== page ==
The language can even shift mid-chapter, following a character’s code switching. Renton, Sick Boy, and Begbie aren’t street rats anymore — they brush shoulders with reputable people, and as such, have had to change their manners. Sick Boy, for instance, transitions fluidly between the often filthy patois of the street and the more eloquent speech of the upper-class, all depending on who he’s doing business with (and Sick Boy is always doing business). It’s only towards the novel’s end, when they’re all back together, that this pretense falls away.
As dependable as setting and language, a Trainspotting novel wouldn’t be the same without its drugs. But, here is where Dead Men’s Trousers defects from its prequels. Heroine, or skag, is missing from the story. In its place is DMT, often called ‘the spirit molecule,’ and as the book title’s acronym hints, this mind-altering substance shapes much of the narrative. Unlike the life-ruining narcotics of the previous novels (I’m thinking of a scene during the Trainspotting movie where Renton dives headfirst into a public toilet to retrieve a baggie of drugs), DMT affects each of the gang in profoundly cathartic ways; our boys are growing up. The only attempts Welsh makes at expressing these trips are through illustration.
It is in these psychedelic experiences that Dead Men’s Trousers shows its hand. Unlike the heroin nods of the previous novels, the gang’s new drug experiences are represented through surreal ink drawings. Instead of leaving the reader with a sense of pity or revulsion, these beautiful renderings stand out from the columns of text to inspire hopes of a fresh start, or at least, exoneration of past sins. Through them, the gang is confronted by their histories and presented a chance at redemption.
Still, after thirty years of bad choices, not all jump at absolution. Begbie, for instance, hallucinates a dinner table surrounded by all the people he’s killed: “There wis this overriding idea that we need tae ust sit doon and get on wi the meal. Finish it, so we could move on, go somewhere else. Ah wonder where.” Though he feels a strange unrest at the site of his victims, he has trouble sympathizing; perhaps Begbie is too far-gone for salvation. With these DMT trips, it’s almost like Welsh is begging his four friends to take a look at their lives. This is their last chance at forgiveness, and in a book about redemption, he sure doesn’t want them to screw it up.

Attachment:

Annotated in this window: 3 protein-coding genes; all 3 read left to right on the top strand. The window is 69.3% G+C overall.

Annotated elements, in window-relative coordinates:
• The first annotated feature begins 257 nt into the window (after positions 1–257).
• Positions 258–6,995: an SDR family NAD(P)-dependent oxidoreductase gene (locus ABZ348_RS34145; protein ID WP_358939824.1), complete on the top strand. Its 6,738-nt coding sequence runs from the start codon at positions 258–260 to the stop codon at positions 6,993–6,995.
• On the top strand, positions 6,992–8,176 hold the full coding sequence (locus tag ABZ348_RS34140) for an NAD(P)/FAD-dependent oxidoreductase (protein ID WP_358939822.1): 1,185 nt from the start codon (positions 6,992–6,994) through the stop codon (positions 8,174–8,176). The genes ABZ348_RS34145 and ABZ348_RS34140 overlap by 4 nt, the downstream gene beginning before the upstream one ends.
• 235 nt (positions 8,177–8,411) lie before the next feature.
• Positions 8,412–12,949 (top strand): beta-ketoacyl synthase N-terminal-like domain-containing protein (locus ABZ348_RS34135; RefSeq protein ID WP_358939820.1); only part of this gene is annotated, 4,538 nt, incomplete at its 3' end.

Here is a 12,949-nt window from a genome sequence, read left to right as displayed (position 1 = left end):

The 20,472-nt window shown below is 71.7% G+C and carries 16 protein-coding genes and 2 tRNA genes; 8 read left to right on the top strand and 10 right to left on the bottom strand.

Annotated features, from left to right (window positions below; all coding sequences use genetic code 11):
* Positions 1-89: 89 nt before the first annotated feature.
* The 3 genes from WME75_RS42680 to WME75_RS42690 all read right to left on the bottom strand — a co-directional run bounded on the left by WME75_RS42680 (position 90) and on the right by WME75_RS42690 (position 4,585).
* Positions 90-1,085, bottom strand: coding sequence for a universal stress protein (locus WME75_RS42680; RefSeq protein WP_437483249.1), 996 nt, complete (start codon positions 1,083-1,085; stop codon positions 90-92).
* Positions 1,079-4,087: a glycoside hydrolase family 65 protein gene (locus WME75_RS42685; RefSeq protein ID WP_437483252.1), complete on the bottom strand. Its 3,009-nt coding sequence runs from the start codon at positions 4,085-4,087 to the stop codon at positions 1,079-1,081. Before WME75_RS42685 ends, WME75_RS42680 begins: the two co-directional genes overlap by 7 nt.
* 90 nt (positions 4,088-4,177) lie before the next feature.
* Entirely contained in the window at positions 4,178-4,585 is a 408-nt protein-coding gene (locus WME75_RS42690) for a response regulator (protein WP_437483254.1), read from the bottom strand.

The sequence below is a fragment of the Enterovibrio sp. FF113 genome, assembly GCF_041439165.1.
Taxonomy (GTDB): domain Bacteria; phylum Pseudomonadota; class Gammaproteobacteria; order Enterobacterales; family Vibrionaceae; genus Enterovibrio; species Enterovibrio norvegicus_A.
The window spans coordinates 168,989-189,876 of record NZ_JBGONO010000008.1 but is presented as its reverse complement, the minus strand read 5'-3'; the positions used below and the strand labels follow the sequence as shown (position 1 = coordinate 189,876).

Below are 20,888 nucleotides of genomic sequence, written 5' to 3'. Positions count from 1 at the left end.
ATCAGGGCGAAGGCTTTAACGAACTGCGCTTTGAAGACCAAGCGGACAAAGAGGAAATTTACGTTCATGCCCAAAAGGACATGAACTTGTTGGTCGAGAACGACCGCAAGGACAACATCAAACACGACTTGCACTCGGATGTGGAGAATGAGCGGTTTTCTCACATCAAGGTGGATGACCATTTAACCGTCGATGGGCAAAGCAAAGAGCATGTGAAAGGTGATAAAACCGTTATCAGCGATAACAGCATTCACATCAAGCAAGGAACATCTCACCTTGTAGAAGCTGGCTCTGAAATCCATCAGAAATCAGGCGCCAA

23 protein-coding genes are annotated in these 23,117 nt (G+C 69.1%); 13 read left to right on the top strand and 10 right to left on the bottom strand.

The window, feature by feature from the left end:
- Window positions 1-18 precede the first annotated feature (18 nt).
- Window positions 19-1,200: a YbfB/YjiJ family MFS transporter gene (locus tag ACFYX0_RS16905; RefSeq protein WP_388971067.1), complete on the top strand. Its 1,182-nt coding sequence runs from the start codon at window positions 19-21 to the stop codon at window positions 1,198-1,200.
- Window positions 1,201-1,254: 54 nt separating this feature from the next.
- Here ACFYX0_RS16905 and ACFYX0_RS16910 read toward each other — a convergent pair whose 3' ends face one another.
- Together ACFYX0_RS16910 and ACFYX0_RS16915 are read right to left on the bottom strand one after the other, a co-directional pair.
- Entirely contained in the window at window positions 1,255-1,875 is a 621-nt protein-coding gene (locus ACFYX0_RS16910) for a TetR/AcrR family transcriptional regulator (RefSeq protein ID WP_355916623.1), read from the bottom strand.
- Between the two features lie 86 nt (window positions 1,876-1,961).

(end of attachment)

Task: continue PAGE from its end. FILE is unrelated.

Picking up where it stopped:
The strange thing about Dead Men’s Trousers is that, for a being a novel, in part, about absolution, most of the characters don’t deserve the fates they are handed. Unrepentant monsters live happily ever after (one’s last scene is his walking into a literal sunset), while good men die slow and painful deaths. The reader is left puzzled at these unfitting ends. All this work, all this DMT, for what? As frustrating as this inconsistency may be, such ambiguity is characteristic of the series’ gritty realism. To read a Trainspotting novel is to take a gamble, and the high the books provide is one of the reasons they have has kept their steadfast, adrenaline-ridden fans (myself included).
Perhaps, for all his posturing and street smarts, Welsh was too in love with some characters to sentence them to damnation. Or, in typical Leith fashion, he’s showing his readers that in real life, the good die young and the bad get away with it. I certainly don’t know, and neither does Renton, who ends the book, and his own story, with this: “I think about Sick Boy’s words, that you can only be a cunt or a mug, and you really can’t be a mug. A thousand things go through my mind at once. Maybe atonement is about doing the right thing. But who for?”